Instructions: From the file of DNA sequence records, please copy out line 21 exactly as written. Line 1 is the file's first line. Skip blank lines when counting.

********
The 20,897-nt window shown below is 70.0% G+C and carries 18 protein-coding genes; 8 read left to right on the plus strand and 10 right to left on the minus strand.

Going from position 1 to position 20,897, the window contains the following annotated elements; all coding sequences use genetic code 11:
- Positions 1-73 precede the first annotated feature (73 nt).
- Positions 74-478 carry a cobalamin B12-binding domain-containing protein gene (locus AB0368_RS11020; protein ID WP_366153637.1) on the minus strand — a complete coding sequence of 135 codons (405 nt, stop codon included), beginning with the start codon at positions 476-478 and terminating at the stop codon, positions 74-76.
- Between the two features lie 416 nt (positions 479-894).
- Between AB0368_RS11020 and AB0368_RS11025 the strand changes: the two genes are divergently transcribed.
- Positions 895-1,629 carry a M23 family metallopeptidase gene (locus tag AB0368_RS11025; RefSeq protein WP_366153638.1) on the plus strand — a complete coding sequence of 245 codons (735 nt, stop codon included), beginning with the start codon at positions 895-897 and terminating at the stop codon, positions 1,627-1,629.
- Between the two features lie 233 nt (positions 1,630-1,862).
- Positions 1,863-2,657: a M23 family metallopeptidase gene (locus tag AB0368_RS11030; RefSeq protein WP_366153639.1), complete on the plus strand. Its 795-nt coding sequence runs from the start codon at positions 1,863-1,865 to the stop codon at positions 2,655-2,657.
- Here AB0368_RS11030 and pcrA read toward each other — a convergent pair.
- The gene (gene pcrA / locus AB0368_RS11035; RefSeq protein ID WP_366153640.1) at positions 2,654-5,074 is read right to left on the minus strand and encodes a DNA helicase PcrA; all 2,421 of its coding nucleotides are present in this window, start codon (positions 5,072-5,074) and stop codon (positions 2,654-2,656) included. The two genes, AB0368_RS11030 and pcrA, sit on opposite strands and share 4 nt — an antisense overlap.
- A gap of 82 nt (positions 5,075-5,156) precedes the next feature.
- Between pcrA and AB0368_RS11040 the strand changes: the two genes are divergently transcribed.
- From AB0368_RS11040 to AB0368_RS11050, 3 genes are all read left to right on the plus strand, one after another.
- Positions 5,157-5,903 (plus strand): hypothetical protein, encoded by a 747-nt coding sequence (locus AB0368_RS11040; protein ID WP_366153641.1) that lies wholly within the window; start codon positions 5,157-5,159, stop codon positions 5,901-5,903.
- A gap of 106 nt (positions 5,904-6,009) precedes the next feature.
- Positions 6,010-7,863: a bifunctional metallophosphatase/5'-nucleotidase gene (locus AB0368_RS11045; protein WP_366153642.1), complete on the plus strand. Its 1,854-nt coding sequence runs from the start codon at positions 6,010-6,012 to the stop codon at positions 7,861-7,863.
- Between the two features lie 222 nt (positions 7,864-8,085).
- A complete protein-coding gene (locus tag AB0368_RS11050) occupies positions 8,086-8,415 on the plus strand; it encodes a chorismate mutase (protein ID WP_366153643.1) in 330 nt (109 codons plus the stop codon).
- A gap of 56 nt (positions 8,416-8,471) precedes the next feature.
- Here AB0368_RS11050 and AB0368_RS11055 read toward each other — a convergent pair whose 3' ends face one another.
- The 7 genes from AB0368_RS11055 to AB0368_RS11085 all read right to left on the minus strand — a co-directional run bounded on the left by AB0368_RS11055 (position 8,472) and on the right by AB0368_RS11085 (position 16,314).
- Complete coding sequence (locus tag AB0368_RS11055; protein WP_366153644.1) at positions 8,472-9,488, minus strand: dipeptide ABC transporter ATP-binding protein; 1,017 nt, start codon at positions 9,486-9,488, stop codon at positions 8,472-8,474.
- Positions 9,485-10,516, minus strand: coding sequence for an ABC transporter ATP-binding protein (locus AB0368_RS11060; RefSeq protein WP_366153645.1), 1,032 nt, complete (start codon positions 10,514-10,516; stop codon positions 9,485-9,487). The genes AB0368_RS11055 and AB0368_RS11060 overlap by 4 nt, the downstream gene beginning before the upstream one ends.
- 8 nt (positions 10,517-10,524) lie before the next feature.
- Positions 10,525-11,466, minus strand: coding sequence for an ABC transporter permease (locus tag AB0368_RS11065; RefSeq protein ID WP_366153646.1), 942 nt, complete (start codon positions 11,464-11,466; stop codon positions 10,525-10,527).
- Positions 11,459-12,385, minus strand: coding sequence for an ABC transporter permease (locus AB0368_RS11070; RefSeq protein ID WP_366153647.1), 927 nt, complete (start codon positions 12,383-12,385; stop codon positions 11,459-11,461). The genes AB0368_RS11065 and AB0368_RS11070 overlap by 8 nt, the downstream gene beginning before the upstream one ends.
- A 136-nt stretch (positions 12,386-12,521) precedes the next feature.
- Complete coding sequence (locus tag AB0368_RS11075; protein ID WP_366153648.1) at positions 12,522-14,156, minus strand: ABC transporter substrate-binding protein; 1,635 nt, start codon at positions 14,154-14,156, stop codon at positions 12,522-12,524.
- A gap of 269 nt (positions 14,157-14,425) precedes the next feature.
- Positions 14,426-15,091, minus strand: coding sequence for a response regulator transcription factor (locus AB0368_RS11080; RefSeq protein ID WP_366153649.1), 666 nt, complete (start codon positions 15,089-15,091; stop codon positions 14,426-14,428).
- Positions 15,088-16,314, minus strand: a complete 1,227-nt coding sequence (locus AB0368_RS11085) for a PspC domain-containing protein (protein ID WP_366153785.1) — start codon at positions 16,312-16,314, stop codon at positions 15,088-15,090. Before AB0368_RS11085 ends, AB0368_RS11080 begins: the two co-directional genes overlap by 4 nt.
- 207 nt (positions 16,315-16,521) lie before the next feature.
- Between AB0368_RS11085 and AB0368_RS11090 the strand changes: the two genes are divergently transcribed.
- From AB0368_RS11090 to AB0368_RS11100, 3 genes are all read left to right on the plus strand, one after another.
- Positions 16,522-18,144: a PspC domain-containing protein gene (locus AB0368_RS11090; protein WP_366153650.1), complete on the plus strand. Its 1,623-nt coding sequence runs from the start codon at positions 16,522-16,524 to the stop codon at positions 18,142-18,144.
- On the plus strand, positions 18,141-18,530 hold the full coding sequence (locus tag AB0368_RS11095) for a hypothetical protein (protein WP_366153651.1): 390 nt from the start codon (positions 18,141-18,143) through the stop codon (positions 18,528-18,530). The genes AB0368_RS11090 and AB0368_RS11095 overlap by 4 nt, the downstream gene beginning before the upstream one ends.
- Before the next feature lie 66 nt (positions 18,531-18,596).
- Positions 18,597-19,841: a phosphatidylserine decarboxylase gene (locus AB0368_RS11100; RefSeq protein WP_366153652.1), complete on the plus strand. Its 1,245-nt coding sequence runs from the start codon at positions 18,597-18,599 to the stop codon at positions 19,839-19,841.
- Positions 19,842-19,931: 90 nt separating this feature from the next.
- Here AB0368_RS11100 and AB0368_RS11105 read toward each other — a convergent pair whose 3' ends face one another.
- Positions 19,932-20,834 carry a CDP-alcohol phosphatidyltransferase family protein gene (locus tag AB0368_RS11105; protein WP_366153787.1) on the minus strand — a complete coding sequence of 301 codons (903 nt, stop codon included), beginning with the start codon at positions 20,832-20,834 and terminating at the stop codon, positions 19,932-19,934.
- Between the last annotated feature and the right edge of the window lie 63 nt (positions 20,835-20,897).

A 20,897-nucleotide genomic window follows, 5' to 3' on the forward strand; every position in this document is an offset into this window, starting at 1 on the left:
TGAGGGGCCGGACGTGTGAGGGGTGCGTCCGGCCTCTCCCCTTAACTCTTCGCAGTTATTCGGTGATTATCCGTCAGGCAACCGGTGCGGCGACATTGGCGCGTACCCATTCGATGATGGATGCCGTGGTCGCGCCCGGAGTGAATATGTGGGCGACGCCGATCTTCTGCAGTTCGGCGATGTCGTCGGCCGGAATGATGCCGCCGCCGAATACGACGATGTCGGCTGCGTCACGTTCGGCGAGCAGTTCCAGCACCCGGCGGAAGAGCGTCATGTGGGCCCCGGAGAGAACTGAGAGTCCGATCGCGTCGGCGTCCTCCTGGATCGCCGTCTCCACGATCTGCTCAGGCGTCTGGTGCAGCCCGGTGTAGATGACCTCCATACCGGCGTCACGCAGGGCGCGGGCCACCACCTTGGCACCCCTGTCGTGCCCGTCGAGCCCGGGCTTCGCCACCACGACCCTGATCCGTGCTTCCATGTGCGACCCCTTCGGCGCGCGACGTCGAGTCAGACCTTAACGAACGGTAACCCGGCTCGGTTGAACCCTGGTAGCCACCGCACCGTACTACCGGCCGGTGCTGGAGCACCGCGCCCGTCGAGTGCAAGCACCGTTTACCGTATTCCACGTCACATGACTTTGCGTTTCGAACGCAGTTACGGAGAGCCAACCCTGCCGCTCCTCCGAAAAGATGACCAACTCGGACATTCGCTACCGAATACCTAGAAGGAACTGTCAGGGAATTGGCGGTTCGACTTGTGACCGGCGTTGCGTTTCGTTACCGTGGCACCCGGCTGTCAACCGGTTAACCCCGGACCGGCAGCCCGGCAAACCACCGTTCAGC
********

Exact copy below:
- Here AB0368_RS11050 and AB0368_RS11055 read toward each other — a convergent pair whose 3' ends face one another.